John: Well, Fire Nation, I know you love audio, so I teamed up with Audible. If you haven't already, you can get an amazing audio book for free at eofirebook.com. Mindy, is 24 Carat Bold in the audio store?
Mindy: Yes, well, it's on Audible.
John: Ooh, that's what I'm talking about. Hey, Fire Nation, if you haven't gotten a book from Audible yet, go through eofirebook.com. Get that book for free. Don't worry, Mindy still gets paid, yo. Mindy, the next question is the last of the lightning round, but it's a doozy. Imagine you woke up tomorrow morning in a brand new world identical to Earth, but you knew no one. You still have all the experience and knowledge you currently have. Your food and shelter: taken care of. All you have is a laptop and $500.00. What would you do in the next seven days?
Mindy: That actually happened to me. When I moved up to the north of England, seriously, and I didn't know anybody, not one person.
Mindy: I had my food and everything taken care of, and what did I do? I literally made friends with people right, left and center. I just reached out and touched them, and I said yes to everything. Not everything, but I mean it was a brand new experience. It was very scary, but I think they key thing to do nowadays is to make sure that you're well connected. You've got the laptop. You didn't mention whether I had any SIM cards or anything, but you've got to make sure that you're connected with the outside world. So all these friends that you start making, the network can start building, and you're gonna have to accelerate things.
I would also try to figure out who are the best-connected people because this is something that happens in real life and in the alternate universe as well as the one we're in. You really wanna tap into the influencers of this world. I'm speaking to our listeners. This is some accelerating relationships, accelerating success. I'm not saying that people without a lot of connections or a good platform aren't worth talking to or knowing, but the influencers and the really well connected people can really do things for you, and they can catapult you to the top. I spend my time with other key influencers as well as anybody else.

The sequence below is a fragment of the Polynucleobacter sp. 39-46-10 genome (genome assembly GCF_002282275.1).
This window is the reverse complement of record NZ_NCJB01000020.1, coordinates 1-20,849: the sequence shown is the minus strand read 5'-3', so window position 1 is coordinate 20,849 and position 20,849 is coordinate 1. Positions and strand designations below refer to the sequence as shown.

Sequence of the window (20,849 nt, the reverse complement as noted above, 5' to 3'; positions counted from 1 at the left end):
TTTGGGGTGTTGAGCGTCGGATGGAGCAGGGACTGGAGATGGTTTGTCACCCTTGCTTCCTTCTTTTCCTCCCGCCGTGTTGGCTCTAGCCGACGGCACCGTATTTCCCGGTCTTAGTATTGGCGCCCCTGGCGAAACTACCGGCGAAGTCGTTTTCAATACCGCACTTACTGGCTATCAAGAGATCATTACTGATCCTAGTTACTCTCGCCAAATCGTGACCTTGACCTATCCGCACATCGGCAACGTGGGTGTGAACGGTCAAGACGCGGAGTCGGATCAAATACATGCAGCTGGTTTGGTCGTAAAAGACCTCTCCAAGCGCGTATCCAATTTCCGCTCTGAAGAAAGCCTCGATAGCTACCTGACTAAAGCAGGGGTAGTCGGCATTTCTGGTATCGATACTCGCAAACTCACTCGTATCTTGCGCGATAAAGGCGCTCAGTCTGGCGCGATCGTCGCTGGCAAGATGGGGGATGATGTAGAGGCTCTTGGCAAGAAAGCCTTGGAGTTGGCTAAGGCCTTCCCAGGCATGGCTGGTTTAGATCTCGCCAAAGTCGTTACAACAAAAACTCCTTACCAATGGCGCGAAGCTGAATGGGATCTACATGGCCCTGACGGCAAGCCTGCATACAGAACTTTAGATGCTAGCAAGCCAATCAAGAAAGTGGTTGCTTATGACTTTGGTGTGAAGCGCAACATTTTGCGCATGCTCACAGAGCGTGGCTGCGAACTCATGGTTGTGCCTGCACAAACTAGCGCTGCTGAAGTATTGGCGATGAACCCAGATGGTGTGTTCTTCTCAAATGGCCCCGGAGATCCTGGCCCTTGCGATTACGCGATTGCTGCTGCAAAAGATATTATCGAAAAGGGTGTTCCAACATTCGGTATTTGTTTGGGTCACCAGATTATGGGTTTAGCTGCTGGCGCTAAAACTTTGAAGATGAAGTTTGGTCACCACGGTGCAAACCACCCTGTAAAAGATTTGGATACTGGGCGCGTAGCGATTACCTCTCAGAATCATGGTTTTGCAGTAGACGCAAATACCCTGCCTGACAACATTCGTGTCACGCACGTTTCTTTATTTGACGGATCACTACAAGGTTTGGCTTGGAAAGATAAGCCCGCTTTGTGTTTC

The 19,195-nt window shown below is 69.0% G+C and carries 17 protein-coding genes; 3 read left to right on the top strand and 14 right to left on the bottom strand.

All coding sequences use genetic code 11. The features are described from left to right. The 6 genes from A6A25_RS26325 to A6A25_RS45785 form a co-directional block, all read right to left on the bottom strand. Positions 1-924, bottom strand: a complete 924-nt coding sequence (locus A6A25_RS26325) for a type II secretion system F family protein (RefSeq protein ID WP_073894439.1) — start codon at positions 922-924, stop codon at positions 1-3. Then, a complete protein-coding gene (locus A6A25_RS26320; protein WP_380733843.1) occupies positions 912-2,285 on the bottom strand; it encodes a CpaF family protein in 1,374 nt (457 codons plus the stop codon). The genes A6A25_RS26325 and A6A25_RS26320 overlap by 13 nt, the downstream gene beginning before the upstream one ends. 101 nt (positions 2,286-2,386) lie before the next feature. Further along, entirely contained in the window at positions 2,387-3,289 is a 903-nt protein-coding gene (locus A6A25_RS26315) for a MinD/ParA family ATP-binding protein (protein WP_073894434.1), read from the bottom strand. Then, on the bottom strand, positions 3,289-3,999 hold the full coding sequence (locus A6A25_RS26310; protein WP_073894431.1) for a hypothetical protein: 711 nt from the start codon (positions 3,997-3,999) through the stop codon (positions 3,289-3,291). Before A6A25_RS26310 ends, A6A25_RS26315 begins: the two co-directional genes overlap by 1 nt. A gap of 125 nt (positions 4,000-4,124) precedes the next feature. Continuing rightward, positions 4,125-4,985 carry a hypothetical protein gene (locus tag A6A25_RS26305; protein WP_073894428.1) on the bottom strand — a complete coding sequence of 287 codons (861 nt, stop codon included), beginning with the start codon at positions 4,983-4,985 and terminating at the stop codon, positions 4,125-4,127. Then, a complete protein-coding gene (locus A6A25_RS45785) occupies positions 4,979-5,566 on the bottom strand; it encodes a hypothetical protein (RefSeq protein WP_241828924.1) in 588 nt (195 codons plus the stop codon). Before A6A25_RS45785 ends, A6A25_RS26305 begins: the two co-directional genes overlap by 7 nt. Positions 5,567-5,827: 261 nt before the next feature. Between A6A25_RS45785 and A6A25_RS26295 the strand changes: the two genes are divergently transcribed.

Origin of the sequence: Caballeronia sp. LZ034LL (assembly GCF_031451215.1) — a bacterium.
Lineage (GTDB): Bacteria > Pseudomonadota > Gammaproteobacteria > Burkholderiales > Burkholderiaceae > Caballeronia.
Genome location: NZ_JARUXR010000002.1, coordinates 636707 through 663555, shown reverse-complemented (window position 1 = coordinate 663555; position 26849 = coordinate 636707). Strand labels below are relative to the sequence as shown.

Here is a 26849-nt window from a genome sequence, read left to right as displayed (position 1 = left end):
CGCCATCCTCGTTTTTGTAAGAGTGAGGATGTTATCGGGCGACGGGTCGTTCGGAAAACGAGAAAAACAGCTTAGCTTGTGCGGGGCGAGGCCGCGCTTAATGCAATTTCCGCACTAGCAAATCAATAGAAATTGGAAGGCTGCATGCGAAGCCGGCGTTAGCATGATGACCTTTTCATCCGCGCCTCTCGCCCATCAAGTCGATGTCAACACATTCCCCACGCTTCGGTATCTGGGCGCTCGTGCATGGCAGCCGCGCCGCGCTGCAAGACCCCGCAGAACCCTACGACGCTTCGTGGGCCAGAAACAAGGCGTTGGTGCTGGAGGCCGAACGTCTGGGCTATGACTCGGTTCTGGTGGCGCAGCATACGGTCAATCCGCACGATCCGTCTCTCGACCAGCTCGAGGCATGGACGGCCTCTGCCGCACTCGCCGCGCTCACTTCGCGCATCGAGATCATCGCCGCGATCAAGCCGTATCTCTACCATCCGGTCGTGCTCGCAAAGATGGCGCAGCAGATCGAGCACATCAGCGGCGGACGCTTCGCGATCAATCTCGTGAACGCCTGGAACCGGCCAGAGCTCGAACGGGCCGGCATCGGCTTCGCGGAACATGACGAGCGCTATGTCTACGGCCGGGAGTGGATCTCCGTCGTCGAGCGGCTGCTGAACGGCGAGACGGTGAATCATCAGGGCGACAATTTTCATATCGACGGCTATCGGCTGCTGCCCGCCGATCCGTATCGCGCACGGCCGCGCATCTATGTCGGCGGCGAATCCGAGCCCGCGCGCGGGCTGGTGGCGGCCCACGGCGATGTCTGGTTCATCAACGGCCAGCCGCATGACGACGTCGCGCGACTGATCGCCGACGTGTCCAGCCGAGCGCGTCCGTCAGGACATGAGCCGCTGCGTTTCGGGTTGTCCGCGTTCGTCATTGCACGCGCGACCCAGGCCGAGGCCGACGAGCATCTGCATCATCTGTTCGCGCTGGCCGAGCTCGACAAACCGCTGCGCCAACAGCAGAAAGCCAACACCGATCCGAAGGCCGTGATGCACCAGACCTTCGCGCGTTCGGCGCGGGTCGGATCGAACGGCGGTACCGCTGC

John: Relay Shawn Shep's Fire Nation. Build them, nurture them, grow them. Mindy, let's end today how we started, on fire with you sharing one parting piece of guidance, the best way that we can connect with you, and then we'll say goodbye.
Mindy: Okay. So a piece of guidance: go inside. Go inside instead of always going outside. When you've got a big dilemma, instead of posting on Facebook, reflect. Put some music on. Do something different. Take a walk in nature. Trust yourself a bit more. That's probably my best advice for today.
My speaker website is mindygk.com, and my other websites can be found from there. Heh, I'm on Twitter, Facebook, LinkedIn, YouTube, Pinterest, you name it, so usually you can find me as mindygk, sometimes @bookmidwife or just bookmidwife, or bookmidwifecompanies. So yeah, you'll find me.
John: Give her some Twitter love, Fire Nation. You know this, Fire Nation: you're the average of the five people you spend the most time with, and you've been hanging out with Mindy GK and JLD today, so keep up the heat. Head over to eofire.com. Just type Mindy in our search bar. Her Show Notes Page will pop right up with her book 24 Carat Bold, the resources she recommended, her website, Twitter, everything. eofire.com search bar Mindy. Mindy, thank you for sharing your journey with Fire Nation today. For that, we salute you, and we'll –